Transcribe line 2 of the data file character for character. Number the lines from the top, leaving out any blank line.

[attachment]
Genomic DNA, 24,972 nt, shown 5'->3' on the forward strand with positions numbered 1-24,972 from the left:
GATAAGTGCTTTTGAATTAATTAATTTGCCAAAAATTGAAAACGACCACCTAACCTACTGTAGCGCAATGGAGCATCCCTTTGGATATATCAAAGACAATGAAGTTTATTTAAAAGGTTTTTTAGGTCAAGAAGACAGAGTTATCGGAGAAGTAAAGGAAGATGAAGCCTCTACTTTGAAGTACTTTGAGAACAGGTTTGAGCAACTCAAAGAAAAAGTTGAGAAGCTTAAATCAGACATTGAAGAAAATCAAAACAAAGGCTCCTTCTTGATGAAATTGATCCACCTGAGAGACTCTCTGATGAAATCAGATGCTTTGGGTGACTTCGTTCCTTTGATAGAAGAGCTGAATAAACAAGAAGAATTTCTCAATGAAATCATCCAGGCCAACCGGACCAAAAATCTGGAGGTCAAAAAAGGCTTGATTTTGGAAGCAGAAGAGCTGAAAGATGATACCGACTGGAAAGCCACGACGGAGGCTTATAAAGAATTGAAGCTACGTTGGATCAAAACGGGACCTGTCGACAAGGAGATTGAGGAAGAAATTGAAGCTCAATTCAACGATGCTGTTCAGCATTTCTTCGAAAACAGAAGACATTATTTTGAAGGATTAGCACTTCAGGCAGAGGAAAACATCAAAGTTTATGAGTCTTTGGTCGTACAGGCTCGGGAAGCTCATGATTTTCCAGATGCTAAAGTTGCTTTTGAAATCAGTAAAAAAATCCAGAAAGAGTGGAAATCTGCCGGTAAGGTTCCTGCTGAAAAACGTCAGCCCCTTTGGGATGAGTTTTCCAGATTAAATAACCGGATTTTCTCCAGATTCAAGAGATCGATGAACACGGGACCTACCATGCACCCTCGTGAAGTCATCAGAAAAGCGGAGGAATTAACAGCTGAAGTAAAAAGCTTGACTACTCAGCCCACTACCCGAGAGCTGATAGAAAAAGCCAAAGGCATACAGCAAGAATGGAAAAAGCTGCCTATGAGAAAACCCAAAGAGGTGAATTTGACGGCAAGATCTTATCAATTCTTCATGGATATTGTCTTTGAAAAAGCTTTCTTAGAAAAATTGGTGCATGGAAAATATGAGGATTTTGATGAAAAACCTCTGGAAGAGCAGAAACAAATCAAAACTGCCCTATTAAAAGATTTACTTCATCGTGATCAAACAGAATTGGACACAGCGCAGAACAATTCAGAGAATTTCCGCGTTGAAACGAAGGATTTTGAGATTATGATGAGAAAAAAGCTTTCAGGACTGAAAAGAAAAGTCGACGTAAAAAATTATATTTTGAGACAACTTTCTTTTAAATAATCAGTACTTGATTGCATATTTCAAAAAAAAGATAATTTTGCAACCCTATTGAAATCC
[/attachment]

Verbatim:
GATAAGTGCTTTTGAATTAATTAATTTGCCAAAAATTGAAAACGACCACCTAACCTACTGTAGCGCAATGGAGCATCCCTTTGGATATATCAAAGACAATGAAGTTTATTTAAAAGGTTTTTTAGGTCAAGAAGACAGAGTTATCGGAGAAGTAAAGGAAGATGAAGCCTCTACTTTGAAGTACTTTGAGAACAGGTTTGAGCAACTCAAAGAAAAAGTTGAGAAGCTTAAATCAGACATTGAAGAAAATCAAAACAAAGGCTCCTTCTTGATGAAATTGATCCACCTGAGAGACTCTCTGATGAAATCAGATGCTTTGGGTGACTTCGTTCCTTTGATAGAAGAGCTGAATAAACAAGAAGAATTTCTCAATGAAATCATCCAGGCCAACCGGACCAAAAATCTGGAGGTCAAAAAAGGCTTGATTTTGGAAGCAGAAGAGCTGAAAGATGATACCGACTGGAAAGCCACGACGGAGGCTTATAAAGAATTGAAGCTACGTTGGATCAAAACGGGACCTGTCGACAAGGAGATTGAGGAAGAAATTGAAGCTCAATTCAACGATGCTGTTCAGCATTTCTTCGAAAACAGAAGACATTATTTTGAAGGATTAGCACTTCAGGCAGAGGAAAACATCAAAGTTTATGAGTCTTTGGTCGTACAGGCTCGGGAAGCTCATGATTTTCCAGATGCTAAAGTTGCTTTTGAAATCAGTAAAAAAATCCAGAAAGAGTGGAAATCTGCCGGTAAGGTTCCTGCTGAAAAACGTCAGCCCCTTTGGGATGAGTTTTCCAGATTAAATAACCGGATTTTCTCCAGATTCAAGAGATCGATGAACACGGGACCTACCATGCACCCTCGTGAAGTCATCAGAAAAGCGGAGGAATTAACAGCTGAAGTAAAAAGCTTGACTACTCAGCCCACTACCCGAGAGCTGATAGAAAAAGCCAAAGGCATACAGCAAGAATGGAAAAAGCTGCCTATGAGAAAACCCAAAGAGGTGAATTTGACGGCAAGATCTTATCAATTCTTCATGGATATTGTCTTTGAAAAAGCTTTCTTAGAAAAATTGGTGCATGGAAAATATGAGGATTTTGATGAAAAACCTCTGGAAGAGCAGAAACAAATCAAAACTGCCCTATTAAAAGATTTACTTCATCGTGATCAAACAGAATTGGACACAGCGCAGAACAATTCAGAGAATTTCCGCGTTGAAACGAAGGATTTTGAGATTATGATGAGAAAAAAGCTTTCAGGACTGAAAAGAAAAGTCGACGTAAAAAATTATATTTTGAGACAACTTTCTTTTAAATAATCAGTACTTGATTGCATATTTCAAAAAAAAGATAATTTTGCAACCCTATTGAAATCC